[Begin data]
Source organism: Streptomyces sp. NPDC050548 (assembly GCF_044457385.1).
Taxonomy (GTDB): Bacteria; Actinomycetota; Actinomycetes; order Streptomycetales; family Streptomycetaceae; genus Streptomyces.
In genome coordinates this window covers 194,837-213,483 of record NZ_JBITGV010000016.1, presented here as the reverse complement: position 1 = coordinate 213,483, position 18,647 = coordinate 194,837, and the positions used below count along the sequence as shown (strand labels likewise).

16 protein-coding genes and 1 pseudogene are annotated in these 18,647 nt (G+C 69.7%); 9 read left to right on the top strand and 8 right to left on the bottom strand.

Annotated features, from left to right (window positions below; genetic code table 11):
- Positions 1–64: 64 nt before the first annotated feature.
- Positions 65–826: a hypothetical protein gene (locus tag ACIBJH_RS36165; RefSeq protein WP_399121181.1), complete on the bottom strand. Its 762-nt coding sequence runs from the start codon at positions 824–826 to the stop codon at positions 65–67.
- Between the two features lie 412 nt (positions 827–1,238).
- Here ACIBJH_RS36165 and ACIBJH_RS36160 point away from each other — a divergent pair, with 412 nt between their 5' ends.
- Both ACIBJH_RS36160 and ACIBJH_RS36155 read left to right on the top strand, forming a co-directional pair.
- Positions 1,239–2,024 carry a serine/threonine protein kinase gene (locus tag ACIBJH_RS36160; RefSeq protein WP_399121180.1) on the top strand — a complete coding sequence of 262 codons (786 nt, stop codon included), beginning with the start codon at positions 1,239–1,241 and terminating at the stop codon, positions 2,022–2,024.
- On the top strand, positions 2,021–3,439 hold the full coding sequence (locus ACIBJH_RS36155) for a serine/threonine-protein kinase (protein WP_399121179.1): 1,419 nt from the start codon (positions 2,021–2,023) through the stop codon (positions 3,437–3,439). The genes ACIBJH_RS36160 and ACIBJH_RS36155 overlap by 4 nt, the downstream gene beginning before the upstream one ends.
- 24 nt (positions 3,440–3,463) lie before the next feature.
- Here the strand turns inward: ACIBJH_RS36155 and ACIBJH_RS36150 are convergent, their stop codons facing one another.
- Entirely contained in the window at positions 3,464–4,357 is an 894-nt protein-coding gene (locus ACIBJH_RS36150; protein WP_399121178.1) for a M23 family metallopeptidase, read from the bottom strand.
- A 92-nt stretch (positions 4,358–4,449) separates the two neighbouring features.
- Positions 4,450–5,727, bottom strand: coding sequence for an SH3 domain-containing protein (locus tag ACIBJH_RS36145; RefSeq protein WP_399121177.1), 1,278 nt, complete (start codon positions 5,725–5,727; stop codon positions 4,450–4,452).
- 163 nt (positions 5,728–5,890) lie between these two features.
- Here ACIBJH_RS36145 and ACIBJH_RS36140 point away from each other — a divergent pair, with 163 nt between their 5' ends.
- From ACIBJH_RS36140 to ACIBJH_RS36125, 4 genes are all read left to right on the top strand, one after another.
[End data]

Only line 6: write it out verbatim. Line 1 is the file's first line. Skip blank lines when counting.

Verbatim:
- Positions 1–64: 64 nt before the first annotated feature.